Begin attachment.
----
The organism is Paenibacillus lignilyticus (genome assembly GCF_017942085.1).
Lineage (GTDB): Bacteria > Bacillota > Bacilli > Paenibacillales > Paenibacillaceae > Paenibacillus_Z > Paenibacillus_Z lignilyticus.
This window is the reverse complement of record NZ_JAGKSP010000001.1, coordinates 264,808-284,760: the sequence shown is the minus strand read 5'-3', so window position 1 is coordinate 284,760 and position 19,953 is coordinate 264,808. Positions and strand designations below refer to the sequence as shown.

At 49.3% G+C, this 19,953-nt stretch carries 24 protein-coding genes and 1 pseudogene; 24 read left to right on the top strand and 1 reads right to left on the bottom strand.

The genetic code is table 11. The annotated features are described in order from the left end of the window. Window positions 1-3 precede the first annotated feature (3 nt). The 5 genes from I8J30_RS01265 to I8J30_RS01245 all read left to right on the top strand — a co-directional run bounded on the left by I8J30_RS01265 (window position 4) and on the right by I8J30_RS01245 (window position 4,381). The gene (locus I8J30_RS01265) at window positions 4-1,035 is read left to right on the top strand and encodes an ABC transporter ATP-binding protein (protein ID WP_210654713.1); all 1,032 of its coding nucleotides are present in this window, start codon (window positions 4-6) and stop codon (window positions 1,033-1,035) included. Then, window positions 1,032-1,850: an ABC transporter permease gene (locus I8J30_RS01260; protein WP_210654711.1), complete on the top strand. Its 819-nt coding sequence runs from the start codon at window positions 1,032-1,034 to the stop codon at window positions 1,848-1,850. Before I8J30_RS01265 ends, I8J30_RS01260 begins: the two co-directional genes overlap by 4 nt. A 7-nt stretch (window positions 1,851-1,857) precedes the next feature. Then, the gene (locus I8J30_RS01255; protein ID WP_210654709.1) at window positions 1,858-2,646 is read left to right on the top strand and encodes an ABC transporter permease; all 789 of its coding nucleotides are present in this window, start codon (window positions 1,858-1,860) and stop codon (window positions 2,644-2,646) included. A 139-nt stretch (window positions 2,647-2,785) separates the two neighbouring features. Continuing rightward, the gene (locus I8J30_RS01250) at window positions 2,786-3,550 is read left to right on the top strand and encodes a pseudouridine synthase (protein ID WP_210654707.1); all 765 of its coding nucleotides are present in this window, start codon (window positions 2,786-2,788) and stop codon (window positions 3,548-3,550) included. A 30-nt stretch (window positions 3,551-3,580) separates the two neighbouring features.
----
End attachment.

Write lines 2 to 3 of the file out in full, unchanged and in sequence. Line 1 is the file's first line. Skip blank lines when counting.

Lineage (GTDB): Bacteria > Bacillota > Bacilli > Paenibacillales > Paenibacillaceae > Paenibacillus_Z > Paenibacillus_Z lignilyticus.
This window is the reverse complement of record NZ_JAGKSP010000001.1, coordinates 264,808-284,760: the sequence shown is the minus strand read 5'-3', so window position 1 is coordinate 284,760 and position 19,953 is coordinate 264,808. Positions and strand designations below refer to the sequence as shown.